Three girls stand in the concrete yard of the women's prison at Pétionville, a suburb of Port-au-Prince, the capital. Behind her stands a concrete wall, topped with barbed wire. Laundry lies on the ground at her feet. Arrests of minors are frequently gang-related, with alleged offences ranging from petty crime to gun possession and assault. Children are often forcibly inducted into gangs, where they face violence from older gang members, rival gangs and the authorities. Many girls have been sexually abused, and some are HIV-positive. Once in prison, they can be held indefinitely without being charged or tried. UNICEF provides sanitation kits and educational and art supplies to this prison.  [#3 IN SEQUENCE OF SEVEN]

In December 2005 in Haiti, children face extreme poverty, violence and chronic insecurity. UNICEF's Child Alert Report on Haiti is the second in a series that documents the effect of crisis situations on children. The report, to be released on 22 March 2006, warns that decades-long political instability and weak institutions have created a climate of lawlessness and social disintegration that have exacerbated conditions of poverty. In addition, Haiti's vulnerability to natural disasters has deepened the environmental crisis of deforestation and erosion. The consequences for children are devastating. Each year, 20 per cent of children under five die from preventable illnesses, the highest child mortality rate in the Americas. Just 11 per cent of Haitians have running water in their homes, and 40 per cent have no access to safe water at all. Many thousands of children work as domestic servants or live in slums or on the streets, where they are vulnerable to gang violence, kidnapping and sexual exploitation. Only 54 per cent of children attend primary school, and of these, the majority leave school after just four years in order to work or care for younger siblings. More than 200,000 children have lost one or both parents to AIDS.

MOOC on Children Deprived of Liberty: Learning from the UN Global Study

Since to launch of the UN Global Study on Children Deprived of Liberty, the Global Campus of Human Rights have developed a MOOC to learn more about the study.The MOOC is free and designed for participants around the word who are actively interested and engaged in children’s rights work and wish to deepen their knowledge about the protection of children deprived of liberty.

Sign up now! Course starts 18 November 2019!

Find out more here.

39th NGO Panel statement

SEPTEMBER 2019: Deprivation of Liberty at the UN Human Rights Council 42nd session

The United Nations Human Rights Council’s (HRC) 42nd session took place from 9th to 27th September, 2019 at the Palais des Nations in Geneva, Switzerland.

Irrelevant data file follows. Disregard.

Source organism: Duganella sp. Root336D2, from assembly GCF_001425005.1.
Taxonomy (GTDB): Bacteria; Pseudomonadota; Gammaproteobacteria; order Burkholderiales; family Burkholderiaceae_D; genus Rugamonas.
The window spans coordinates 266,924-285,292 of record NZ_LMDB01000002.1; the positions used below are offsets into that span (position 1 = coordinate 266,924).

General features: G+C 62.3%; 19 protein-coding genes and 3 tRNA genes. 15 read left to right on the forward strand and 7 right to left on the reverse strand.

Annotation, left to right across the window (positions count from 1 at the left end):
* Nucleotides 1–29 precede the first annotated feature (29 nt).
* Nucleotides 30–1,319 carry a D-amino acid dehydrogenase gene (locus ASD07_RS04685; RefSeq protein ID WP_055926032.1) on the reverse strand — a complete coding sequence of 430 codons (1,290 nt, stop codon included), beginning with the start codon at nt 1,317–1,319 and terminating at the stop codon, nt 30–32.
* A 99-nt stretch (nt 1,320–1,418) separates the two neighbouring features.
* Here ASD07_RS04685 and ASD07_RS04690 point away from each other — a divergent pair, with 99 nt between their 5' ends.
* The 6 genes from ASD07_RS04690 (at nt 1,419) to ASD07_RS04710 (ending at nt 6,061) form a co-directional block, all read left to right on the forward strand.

Interactive dialogue with the Working Group on arbitrary detention

The Working Group on Arbitrary Detention highlighted a series of recommendations with regard to the detention of children in the administration of justice such as always separating children from adults and putting into place child friendly justice systems.              

During this dialogue, a statement was delivered on behalf of the NGO Panel on Children Deprived of Liberty by Defence for Children International (DCI) calling on States to support the Global Study and its recommendations, including specific mechanisms to continue data collection and to implement good practices on alternatives to detention.     

                                                

The Administration of Justice including Juvenile Justice

During the 42nd session of the Human Rights Council the question of the Administration of justice including juvenile justice was dealt with in the High Commissioner’s report on the subject as well as with the biennial resolution. The report demonstrates how overcrowding in prisons and detention facilities leads to violence, death and serious injury. This biennial resolution led by Austria was adopted by consensus. It was an important opportunity for child rights NGOs to advocate towards the better protection of children’s rights in the child justice system. The resolution calls on States to keep the different categories of prisoners separated, taking account of their sex, age, criminal records, the legal reason for their detention and the necessities of their treatment. Furthermore, the minimum age of criminal responsibility was increased to 14 years of age from 12 years of age in line with the General Comment 24.

It was highlighted during a side event on this issue that the topic of children of prisoners is difficult approach due to the lack of information, what is certain is that loss of contact is very common in families where a member is serving a life sentence.